• M.L.||

    Nah. The Democrats have already made the country worse off with their stunt here, so that horse has left the barn.

    What will make the country even worse off yet is if Democrats are permitted to ruin the likes of Kavanaugh for political reasons, through total dishonesty and disregard for process, with the drumbeat of heinous accusations that are uncorroborated at best (more likely, extremely non-credible in light of the available evidence).

  • NToJ||

    There were plenty of bad actors in the pitiful display put on by the SCJ, including by Democratic Senators. But having Ford testify wasn't a stunt. A person made a credible accusation of a serious crime against the nominee. What is it you think the SCJ should have done instead? Just ignored her? How do you think that would look? Putting her up to testify in front of the committee was the right thing to do.

    Alleged sexual assault is not a political reason. There are plenty of competent, conservative, qualified judicial nominees who have not been accused of sexual assault. The problem is: (1) Ford seems rather convincing; and (2) Kavanaugh lied, repeatedly, in his own defense. That doesn't mean he did it, but let's get another nominee who isn't damaged goods and move on. The country doesn't owe the SCOTUS seat to Bret Kavanaugh.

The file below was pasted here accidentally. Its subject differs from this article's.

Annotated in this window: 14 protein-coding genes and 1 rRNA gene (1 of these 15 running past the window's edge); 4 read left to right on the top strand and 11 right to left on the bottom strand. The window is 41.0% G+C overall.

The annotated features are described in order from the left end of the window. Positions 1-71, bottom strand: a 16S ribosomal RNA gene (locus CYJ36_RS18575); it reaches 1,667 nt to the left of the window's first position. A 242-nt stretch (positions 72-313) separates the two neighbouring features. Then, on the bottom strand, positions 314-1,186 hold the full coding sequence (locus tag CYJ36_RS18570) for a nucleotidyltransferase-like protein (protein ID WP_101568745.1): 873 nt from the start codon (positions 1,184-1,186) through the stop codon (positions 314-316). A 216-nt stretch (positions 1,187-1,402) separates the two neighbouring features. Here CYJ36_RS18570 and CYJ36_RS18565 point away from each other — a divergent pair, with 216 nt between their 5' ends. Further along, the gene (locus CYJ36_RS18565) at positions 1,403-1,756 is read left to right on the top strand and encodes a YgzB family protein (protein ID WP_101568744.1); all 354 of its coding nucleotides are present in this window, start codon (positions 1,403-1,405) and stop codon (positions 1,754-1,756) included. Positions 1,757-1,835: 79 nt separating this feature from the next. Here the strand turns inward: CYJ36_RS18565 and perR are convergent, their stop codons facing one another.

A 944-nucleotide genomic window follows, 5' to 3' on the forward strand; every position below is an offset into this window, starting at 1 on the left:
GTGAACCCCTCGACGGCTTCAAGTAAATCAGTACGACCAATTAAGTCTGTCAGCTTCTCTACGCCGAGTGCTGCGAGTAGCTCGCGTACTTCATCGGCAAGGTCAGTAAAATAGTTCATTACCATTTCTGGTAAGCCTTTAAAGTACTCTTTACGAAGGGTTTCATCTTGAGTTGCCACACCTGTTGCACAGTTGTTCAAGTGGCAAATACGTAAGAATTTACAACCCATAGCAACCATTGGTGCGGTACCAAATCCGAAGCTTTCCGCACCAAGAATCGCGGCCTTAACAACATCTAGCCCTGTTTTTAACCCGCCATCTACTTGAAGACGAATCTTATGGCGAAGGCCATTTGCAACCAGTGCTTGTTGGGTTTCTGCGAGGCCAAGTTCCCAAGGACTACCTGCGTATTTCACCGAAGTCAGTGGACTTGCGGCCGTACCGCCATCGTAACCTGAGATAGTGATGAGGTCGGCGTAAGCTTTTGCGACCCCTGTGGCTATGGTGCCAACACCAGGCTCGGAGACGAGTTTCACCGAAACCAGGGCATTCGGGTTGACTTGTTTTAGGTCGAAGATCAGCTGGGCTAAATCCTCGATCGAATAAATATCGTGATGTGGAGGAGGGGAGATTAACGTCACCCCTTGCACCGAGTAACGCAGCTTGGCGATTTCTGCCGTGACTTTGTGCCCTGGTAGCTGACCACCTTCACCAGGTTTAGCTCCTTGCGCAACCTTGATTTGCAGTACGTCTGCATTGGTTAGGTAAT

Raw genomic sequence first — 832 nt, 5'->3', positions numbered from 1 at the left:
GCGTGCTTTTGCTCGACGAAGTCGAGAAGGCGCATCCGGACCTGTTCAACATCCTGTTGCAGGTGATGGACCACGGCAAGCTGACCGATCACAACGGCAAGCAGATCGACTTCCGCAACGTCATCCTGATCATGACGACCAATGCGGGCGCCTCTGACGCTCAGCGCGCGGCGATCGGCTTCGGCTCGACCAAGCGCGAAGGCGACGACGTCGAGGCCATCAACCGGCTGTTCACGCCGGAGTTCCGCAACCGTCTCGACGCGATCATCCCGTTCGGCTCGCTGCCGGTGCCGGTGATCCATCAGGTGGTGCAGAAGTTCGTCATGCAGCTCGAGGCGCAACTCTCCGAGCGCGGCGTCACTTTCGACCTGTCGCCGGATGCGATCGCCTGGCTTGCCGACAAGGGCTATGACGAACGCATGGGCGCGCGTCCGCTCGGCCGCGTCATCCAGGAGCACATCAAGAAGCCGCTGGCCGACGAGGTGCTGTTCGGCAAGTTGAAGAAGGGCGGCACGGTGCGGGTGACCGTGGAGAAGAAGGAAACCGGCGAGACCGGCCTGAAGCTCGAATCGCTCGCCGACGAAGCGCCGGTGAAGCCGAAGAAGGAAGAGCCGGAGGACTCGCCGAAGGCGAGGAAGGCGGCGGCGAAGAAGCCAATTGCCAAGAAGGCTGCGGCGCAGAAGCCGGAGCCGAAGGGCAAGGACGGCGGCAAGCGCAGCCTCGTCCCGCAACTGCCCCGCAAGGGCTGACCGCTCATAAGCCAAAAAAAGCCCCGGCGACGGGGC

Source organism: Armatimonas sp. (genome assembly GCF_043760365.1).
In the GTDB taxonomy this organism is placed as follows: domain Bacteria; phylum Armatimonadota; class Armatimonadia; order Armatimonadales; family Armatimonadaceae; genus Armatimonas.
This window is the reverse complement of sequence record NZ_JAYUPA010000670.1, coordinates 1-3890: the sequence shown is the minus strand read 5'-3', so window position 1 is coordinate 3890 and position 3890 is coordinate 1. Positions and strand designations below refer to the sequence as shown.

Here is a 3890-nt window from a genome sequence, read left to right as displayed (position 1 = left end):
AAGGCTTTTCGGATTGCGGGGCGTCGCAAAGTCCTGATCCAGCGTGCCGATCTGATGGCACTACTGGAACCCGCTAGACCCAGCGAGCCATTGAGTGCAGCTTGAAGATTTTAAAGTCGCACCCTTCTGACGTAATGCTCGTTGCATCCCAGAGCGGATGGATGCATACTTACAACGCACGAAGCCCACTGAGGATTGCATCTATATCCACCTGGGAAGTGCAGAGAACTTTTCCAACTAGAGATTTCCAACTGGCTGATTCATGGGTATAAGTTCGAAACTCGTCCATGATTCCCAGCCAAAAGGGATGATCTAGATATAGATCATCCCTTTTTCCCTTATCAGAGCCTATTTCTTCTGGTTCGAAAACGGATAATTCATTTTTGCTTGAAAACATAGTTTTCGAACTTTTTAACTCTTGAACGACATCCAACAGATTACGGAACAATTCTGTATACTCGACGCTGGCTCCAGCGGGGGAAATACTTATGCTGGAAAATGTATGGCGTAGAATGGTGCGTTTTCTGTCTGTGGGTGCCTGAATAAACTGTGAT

• Red Rocks White Privilege||

    A person made a credible accusation of a serious crime against the nominee.

    There wasn't anything credible about it, because no one is backing up her story. It's all centered around her trying to guilt-trip her husband in an argument over home renovations.

  • NToJ||

    You mean, besides the alleged victim, testifying under oath? Based on the allegations, the only two people who could back up her story are the perps. One of them has denied it, the other said he doesn't remember it, though he's currently interviewing with the FBI, so I guess we'll see if he categorically denies it. (He wasn't asked to testify in front of the SCJ, strangely.)

    But you don't believe her. What's that got to do with the rest of us?

  • Red Rocks White Privilege||

    You're desperately flailing here.

  • M.L.||

    Are you serious? It's not that Democrats treated the allegation of sexual assault seriously -- it's that they FAILED to treat it as a serious matter, and instead cruelly hijacked it as a political cudgel. Instead of bringing it before the cmte confidentially and investigating the matter, they set her up with activist lawyers, scrubbed her social media, and generally worked up the case for maximum impact as a political hit job, then sat on it until the last minute. None of this was remotely in the best interests of Ms. Ford as a potential victim.

    In all of this, they have done an incalculably great disservice to sexual assault victims everywhere.

    They have also waged war on fundamental values of justice and liberty and first principles such as the presumption of innocence. I do think the country will be worse off if they succeed.